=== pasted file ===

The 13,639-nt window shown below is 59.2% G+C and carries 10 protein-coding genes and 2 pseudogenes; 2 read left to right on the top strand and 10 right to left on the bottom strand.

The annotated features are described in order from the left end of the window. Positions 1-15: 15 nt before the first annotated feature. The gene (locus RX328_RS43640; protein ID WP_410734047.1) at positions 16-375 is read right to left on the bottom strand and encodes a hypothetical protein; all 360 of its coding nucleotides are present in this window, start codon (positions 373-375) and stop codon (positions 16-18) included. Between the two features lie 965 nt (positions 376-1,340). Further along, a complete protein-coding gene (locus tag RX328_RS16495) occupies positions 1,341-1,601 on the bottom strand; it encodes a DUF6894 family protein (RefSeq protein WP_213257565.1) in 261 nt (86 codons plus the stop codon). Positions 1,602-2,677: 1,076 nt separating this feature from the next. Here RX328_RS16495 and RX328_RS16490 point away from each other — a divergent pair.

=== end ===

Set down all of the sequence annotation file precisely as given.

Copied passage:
The 13,639-nt window shown below is 59.2% G+C and carries 10 protein-coding genes and 2 pseudogenes; 2 read left to right on the top strand and 10 right to left on the bottom strand.

The annotated features are described in order from the left end of the window. Positions 1-15: 15 nt before the first annotated feature. The gene (locus RX328_RS43640; protein ID WP_410734047.1) at positions 16-375 is read right to left on the bottom strand and encodes a hypothetical protein; all 360 of its coding nucleotides are present in this window, start codon (positions 373-375) and stop codon (positions 16-18) included. Between the two features lie 965 nt (positions 376-1,340). Further along, a complete protein-coding gene (locus tag RX328_RS16495) occupies positions 1,341-1,601 on the bottom strand; it encodes a DUF6894 family protein (RefSeq protein WP_213257565.1) in 261 nt (86 codons plus the stop codon). Positions 1,602-2,677: 1,076 nt separating this feature from the next. Here RX328_RS16495 and RX328_RS16490 point away from each other — a divergent pair.